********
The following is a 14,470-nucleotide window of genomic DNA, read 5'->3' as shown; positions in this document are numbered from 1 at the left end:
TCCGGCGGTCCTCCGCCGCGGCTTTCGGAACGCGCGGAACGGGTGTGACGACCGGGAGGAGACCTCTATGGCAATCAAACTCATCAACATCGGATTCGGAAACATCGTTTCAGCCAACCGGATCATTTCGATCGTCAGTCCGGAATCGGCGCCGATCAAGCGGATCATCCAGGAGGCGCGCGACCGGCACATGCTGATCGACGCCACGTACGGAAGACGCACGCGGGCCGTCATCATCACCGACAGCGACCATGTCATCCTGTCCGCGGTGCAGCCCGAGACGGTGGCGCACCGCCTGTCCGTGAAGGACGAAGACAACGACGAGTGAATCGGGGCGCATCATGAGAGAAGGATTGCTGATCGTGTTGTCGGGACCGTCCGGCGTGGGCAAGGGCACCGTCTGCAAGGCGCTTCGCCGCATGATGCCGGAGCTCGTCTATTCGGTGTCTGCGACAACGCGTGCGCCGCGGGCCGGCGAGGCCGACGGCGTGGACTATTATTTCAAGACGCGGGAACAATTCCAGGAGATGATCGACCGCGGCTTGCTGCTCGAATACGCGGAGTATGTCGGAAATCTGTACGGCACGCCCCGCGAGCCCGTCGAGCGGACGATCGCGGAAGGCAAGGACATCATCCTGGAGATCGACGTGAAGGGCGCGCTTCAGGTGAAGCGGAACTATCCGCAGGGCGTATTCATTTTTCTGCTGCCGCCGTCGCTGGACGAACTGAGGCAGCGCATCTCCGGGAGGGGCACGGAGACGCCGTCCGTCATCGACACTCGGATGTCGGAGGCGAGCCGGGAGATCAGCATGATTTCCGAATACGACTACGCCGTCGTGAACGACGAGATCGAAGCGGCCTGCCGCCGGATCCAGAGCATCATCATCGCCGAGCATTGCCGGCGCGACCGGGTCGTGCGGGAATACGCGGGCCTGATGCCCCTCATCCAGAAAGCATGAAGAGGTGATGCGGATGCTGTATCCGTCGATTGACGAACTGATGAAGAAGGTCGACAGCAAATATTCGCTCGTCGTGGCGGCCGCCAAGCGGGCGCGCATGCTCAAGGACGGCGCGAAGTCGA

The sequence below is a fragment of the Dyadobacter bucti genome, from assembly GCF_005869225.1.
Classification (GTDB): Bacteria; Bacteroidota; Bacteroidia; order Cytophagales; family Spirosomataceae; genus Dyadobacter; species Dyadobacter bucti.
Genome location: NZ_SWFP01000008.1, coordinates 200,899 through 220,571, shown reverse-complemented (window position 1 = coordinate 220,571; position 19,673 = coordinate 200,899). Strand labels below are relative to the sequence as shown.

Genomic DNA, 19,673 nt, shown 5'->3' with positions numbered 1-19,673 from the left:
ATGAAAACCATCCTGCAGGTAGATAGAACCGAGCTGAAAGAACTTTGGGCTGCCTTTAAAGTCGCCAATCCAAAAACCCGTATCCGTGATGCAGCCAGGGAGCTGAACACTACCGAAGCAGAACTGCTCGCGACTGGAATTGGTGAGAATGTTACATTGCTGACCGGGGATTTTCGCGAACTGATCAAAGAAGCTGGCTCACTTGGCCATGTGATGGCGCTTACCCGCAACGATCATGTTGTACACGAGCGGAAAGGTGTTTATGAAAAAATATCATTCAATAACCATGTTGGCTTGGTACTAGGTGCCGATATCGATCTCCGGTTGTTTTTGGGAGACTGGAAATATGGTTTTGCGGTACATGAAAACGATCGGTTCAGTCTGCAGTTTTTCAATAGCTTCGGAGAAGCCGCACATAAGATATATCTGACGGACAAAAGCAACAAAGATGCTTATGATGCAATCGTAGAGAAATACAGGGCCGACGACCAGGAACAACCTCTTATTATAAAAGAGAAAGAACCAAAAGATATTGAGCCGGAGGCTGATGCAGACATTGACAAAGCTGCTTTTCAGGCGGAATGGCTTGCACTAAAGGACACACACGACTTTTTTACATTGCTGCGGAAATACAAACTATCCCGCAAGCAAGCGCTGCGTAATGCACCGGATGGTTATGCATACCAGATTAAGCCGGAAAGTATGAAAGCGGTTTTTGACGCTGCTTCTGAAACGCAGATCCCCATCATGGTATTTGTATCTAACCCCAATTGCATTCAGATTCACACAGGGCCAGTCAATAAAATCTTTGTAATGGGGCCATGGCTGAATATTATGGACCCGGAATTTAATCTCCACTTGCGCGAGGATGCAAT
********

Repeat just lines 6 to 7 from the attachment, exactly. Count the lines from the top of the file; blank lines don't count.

Genomic DNA, 19,673 nt, shown 5'->3' with positions numbered 1-19,673 from the left:
ATGAAAACCATCCTGCAGGTAGATAGAACCGAGCTGAAAGAACTTTGGGCTGCCTTTAAAGTCGCCAATCCAAAAACCCGTATCCGTGATGCAGCCAGGGAGCTGAACACTACCGAAGCAGAACTGCTCGCGACTGGAATTGGTGAGAATGTTACATTGCTGACCGGGGATTTTCGCGAACTGATCAAAGAAGCTGGCTCACTTGGCCATGTGATGGCGCTTACCCGCAACGATCATGTTGTACACGAGCGGAAAGGTGTTTATGAAAAAATATCATTCAATAACCATGTTGGCTTGGTACTAGGTGCCGATATCGATCTCCGGTTGTTTTTGGGAGACTGGAAATATGGTTTTGCGGTACATGAAAACGATCGGTTCAGTCTGCAGTTTTTCAATAGCTTCGGAGAAGCCGCACATAAGATATATCTGACGGACAAAAGCAACAAAGATGCTTATGATGCAATCGTAGAGAAATACAGGGCCGACGACCAGGAACAACCTCTTATTATAAAAGAGAAAGAACCAAAAGATATTGAGCCGGAGGCTGATGCAGACATTGACAAAGCTGCTTTTCAGGCGGAATGGCTTGCACTAAAGGACACACACGACTTTTTTACATTGCTGCGGAAATACAAACTATCCCGCAAGCAAGCGCTGCGTAATGCACCGGATGGTTATGCATACCAGATTAAGCCGGAAAGTATGAAAGCGGTTTTTGACGCTGCTTCTGAAACGCAGATCCCCATCATGGTATTTGTATCTAACCCCAATTGCATTCAGATTCACACAGGGCCAGTCAATAAAATCTTTGTAATGGGGCCATGGCTGAATATTATGGACCCGGAATTTAATCTCCACTTGCGCGAGGATGCAAT